Don’t overlook the part your brand plays in building a business. In many cases it’s a big part of a business’ profitability, and in dynamic, fast moving industries it can be the difference between success and failure.
Imagine turning $26 into $26 billion.
The iconic Nike swoosh logo was worth exactly $26 in 1971, when founder Phil Knight paid a designer to create it. Today the value of the brand is estimated at $26 billion.
And Nike is just one of countless examples of how valuable a brand can be.
Most well-known brands build their identity around the name and logo they’ve created. The more success your business achieves, the more valuable your brand becomes.
It doesn’t hurt to look around the corner and plan for the future either – what may seem small and incidental today could be earning you serious money in the next few years.
If you’re questioning the value of brand, try this: look up the prices of different types of smartphones or TVs and compare how prices differ for essentially the same product. Does that price difference all come down to varying specs, or are you mostly paying for brand?
A good way to start the process is to ask yourself three questions:
If you’re unsure about how to approach the protection of your brand and IP, the first thing to consider is your market and intended market in terms of who your competitors are and what element of your business they might be most interested in.
For tech companies, your unique software might be most at risk, or perhaps you’re a hospitality business with a unique preparation process?
To help ward off potential copycats, you can consider creating non-disclosure agreements for your employees and perhaps even suppliers should you perceive the need to protect your ideas.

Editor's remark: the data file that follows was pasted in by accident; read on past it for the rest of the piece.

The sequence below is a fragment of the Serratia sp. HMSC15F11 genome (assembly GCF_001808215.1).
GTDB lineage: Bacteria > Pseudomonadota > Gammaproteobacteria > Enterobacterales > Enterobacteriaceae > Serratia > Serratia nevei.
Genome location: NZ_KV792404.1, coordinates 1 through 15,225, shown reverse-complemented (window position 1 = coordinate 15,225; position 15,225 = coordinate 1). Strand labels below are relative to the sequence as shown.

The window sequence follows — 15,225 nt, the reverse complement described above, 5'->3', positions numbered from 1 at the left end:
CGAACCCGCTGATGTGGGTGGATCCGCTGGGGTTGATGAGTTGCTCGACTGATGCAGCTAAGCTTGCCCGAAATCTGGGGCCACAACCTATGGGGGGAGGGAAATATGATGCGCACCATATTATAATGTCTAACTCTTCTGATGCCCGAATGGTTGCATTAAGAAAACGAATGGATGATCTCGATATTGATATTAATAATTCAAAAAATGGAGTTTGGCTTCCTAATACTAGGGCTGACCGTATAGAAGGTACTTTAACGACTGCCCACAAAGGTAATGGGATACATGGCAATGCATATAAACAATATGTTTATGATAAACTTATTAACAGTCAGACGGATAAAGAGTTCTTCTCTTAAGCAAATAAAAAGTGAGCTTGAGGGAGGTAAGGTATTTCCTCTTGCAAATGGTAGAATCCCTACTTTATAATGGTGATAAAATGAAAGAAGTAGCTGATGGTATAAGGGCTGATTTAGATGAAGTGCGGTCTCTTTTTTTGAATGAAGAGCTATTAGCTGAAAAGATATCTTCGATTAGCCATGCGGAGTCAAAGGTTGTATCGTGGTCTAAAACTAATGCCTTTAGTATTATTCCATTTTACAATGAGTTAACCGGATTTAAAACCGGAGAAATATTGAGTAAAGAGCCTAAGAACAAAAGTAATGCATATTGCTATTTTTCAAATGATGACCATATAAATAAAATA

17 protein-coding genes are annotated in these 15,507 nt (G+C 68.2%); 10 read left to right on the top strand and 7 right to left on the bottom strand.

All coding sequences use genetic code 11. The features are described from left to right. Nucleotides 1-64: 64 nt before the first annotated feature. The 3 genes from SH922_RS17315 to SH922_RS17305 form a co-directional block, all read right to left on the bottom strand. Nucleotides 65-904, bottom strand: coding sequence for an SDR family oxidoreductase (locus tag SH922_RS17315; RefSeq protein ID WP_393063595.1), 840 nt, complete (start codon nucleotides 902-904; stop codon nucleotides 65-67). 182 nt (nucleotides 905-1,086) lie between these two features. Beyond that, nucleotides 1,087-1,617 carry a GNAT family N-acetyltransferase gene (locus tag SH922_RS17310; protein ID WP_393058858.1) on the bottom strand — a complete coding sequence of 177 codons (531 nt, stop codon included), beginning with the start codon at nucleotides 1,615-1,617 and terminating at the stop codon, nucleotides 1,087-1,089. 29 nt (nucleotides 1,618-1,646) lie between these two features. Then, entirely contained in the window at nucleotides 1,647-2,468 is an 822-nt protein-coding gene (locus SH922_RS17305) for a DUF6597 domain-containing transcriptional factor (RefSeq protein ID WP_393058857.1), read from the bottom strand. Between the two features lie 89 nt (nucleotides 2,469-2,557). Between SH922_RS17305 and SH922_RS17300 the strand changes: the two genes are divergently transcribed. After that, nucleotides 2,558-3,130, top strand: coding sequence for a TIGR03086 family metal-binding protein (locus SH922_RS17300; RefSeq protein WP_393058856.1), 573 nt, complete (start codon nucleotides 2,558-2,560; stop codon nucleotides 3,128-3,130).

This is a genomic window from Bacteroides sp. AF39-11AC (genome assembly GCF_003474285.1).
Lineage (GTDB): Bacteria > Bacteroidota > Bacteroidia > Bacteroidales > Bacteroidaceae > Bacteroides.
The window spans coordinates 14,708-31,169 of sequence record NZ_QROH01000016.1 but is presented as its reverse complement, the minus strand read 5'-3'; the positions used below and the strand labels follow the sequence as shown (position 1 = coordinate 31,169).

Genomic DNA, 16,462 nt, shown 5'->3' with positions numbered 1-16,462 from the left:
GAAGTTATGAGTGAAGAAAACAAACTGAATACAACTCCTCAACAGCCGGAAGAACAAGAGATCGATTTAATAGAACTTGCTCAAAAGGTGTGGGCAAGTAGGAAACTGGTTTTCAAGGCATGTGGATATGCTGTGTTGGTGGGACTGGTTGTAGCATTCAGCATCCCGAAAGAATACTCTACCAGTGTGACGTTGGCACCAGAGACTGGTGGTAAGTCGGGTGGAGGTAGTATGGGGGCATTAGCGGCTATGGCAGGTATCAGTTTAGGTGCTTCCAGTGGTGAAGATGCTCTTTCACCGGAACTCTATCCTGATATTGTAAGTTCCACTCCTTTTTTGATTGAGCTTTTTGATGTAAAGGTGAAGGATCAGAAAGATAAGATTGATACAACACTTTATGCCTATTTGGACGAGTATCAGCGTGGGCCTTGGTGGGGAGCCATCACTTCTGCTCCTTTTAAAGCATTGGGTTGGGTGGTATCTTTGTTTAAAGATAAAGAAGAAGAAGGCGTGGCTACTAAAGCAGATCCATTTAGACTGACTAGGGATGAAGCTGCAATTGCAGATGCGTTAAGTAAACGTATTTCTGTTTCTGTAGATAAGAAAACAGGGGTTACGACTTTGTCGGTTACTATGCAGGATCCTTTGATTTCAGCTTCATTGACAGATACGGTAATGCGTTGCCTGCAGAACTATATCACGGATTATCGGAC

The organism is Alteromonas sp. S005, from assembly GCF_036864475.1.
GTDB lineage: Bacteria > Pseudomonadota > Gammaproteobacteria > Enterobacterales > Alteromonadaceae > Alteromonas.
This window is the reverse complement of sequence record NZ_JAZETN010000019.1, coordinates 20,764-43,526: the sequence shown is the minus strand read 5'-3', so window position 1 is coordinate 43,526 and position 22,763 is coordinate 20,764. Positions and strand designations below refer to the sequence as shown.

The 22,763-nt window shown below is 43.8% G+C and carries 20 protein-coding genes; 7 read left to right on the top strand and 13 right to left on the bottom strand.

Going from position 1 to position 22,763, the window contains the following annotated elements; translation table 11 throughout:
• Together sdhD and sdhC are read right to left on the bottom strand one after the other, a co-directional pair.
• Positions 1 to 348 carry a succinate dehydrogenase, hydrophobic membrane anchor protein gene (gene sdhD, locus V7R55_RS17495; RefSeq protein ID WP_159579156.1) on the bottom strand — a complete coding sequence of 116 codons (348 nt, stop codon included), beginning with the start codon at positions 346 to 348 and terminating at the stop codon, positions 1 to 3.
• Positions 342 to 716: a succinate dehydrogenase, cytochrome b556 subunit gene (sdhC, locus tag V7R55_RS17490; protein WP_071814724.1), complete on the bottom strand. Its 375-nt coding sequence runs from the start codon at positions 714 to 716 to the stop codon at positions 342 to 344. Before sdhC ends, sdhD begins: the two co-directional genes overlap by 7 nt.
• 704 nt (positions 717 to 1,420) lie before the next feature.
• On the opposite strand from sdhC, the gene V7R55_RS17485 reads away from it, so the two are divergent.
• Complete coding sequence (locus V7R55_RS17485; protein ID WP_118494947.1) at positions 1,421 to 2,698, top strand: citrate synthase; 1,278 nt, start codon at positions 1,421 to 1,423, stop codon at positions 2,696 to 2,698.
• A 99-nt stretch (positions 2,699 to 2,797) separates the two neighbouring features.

Further, think about trade marking your brand as a form of insurance policy. While you may never need to use it, you’ll soon realise its value if you do.
Before locking down your business identity, researching what brands currently exist will save you time and money.
A simple way to do this is to type your brand into Australian Trade Mark Search and see if another business is using the same or similar branding in your market. Here’s why:
Your brand can become your most valuable asset, so researching other brands in the market is worth your time. However, what if your plans also include tackling overseas markets?
Here are a few things to remember:
Your business may rely on staff, independent consultants or contractors to develop your ideas.
You might assume that anything they create while being paid by you is automatically yours – but that’s not always the case.
Some ways to stay safe include:
By this stage you may be ready to apply for a trade mark. This is where you’ll need to decide which application best suits you before you apply. The two options to consider are:
For a simple 5-step guided way to protect your brand, use IP Australia’s free Upskill course.